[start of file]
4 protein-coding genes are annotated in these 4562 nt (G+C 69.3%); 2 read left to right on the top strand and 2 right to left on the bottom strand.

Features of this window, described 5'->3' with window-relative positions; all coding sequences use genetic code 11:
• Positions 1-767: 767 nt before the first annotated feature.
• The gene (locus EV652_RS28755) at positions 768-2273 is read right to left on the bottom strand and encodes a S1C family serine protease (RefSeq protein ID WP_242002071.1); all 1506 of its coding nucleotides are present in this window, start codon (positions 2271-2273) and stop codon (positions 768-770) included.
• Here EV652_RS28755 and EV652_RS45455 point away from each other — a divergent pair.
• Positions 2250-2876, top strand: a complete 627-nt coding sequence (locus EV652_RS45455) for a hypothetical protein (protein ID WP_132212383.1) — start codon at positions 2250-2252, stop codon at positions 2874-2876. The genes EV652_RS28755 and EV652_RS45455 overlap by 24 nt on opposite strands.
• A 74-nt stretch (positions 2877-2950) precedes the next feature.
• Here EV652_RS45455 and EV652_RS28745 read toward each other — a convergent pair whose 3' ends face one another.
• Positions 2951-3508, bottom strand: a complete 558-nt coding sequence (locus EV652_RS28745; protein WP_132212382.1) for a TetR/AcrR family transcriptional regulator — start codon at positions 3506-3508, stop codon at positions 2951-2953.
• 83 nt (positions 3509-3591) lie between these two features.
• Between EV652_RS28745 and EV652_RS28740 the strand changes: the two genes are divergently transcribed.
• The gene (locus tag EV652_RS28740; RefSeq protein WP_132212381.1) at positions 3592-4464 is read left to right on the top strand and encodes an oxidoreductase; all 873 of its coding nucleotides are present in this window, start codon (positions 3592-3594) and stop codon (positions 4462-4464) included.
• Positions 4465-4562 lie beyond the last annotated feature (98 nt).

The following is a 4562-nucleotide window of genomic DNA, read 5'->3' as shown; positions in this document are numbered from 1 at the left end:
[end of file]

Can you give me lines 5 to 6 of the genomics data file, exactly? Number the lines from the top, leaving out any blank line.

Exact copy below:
• Here EV652_RS28755 and EV652_RS45455 point away from each other — a divergent pair.
• Positions 2250-2876, top strand: a complete 627-nt coding sequence (locus EV652_RS45455) for a hypothetical protein (protein ID WP_132212383.1) — start codon at positions 2250-2252, stop codon at positions 2874-2876. The genes EV652_RS28755 and EV652_RS45455 overlap by 24 nt on opposite strands.